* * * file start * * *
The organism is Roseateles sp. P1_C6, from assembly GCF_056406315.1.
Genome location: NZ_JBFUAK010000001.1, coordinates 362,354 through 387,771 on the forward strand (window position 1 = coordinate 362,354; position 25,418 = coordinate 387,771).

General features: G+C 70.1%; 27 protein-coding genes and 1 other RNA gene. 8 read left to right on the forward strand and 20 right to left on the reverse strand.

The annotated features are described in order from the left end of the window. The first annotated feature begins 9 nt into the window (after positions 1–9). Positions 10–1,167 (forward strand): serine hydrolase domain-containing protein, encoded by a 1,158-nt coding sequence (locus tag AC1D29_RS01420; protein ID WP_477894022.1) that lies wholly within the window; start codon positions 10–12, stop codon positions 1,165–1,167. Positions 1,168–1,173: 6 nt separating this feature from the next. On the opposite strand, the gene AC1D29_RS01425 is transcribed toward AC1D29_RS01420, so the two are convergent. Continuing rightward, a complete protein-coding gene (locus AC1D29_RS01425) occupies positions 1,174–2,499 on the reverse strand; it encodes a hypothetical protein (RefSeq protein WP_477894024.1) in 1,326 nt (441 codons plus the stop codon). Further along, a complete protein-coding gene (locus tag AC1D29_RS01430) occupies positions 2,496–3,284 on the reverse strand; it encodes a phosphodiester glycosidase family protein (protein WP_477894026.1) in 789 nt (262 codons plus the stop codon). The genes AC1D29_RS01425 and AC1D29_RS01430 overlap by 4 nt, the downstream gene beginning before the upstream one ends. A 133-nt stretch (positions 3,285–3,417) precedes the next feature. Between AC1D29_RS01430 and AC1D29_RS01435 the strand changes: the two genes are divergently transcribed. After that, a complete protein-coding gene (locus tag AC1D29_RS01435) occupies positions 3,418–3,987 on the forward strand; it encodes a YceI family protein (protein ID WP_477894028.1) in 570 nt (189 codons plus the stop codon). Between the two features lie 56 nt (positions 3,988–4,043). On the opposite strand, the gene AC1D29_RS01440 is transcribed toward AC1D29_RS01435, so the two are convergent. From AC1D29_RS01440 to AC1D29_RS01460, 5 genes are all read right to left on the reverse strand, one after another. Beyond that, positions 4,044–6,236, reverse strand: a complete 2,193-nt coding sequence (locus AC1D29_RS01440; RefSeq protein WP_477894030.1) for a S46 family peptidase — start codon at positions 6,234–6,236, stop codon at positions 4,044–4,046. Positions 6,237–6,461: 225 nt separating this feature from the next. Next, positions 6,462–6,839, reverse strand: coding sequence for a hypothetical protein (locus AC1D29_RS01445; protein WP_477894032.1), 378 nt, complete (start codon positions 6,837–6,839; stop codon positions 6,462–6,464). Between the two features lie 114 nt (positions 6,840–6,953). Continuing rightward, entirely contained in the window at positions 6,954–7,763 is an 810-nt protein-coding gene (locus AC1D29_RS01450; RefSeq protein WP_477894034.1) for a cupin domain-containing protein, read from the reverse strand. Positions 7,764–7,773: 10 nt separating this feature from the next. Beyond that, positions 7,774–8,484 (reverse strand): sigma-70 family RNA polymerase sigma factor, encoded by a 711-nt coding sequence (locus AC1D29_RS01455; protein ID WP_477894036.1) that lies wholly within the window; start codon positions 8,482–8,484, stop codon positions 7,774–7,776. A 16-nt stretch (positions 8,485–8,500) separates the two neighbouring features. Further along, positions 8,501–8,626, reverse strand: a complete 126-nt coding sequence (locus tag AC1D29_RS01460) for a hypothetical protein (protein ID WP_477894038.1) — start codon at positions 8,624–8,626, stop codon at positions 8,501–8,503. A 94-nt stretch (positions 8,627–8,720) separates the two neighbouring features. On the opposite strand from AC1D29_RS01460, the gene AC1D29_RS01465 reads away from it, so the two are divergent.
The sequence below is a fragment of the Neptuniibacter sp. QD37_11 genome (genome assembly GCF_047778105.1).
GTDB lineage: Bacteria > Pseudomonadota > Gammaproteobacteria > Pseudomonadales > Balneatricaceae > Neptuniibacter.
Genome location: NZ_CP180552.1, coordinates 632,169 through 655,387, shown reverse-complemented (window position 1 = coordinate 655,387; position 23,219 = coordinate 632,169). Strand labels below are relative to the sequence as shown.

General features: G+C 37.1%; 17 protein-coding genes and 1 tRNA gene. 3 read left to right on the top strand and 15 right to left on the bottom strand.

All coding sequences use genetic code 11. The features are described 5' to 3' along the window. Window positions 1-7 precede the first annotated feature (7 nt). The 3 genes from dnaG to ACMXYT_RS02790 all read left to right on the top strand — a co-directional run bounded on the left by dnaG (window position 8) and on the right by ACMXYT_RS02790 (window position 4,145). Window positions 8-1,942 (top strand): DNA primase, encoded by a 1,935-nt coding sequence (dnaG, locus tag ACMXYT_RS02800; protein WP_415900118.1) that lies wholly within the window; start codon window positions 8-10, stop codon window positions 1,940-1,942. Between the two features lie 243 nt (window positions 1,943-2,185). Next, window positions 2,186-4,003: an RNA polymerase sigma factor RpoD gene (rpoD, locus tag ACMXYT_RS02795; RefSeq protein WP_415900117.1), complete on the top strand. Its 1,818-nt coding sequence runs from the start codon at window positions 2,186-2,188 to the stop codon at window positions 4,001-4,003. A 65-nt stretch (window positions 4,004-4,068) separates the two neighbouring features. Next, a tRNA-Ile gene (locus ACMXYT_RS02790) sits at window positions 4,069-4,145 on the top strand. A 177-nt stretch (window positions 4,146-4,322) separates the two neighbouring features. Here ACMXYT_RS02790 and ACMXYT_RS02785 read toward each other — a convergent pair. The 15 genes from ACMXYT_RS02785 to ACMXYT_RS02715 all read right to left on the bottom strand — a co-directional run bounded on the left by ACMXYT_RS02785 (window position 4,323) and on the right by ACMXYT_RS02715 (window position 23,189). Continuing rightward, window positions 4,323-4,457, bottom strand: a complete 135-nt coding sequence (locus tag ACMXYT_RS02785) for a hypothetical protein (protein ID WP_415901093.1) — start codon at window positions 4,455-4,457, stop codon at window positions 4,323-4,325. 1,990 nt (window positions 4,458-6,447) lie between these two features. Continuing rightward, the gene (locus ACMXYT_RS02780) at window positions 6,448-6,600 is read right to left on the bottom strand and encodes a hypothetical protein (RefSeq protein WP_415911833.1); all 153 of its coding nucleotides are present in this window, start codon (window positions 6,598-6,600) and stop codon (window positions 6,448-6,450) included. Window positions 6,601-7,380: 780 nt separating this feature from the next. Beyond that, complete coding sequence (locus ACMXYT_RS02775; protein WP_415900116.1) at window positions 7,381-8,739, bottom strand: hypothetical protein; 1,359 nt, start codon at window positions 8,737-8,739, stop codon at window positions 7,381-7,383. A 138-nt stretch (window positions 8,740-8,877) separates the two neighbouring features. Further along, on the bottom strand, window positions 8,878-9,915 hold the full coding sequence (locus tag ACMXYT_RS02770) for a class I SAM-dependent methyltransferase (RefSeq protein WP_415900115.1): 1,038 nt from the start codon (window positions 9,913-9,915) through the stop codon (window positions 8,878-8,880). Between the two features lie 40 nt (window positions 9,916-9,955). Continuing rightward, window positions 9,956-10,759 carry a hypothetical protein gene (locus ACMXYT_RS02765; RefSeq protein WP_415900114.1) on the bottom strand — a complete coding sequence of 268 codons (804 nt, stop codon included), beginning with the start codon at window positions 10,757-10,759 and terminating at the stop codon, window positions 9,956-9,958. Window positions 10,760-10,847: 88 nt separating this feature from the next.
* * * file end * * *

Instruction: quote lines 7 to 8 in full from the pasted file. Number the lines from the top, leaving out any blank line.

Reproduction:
Genome location: NZ_CP180552.1, coordinates 632,169 through 655,387, shown reverse-complemented (window position 1 = coordinate 655,387; position 23,219 = coordinate 632,169). Strand labels below are relative to the sequence as shown.

General features: G+C 37.1%; 17 protein-coding genes and 1 tRNA gene. 3 read left to right on the top strand and 15 right to left on the bottom strand.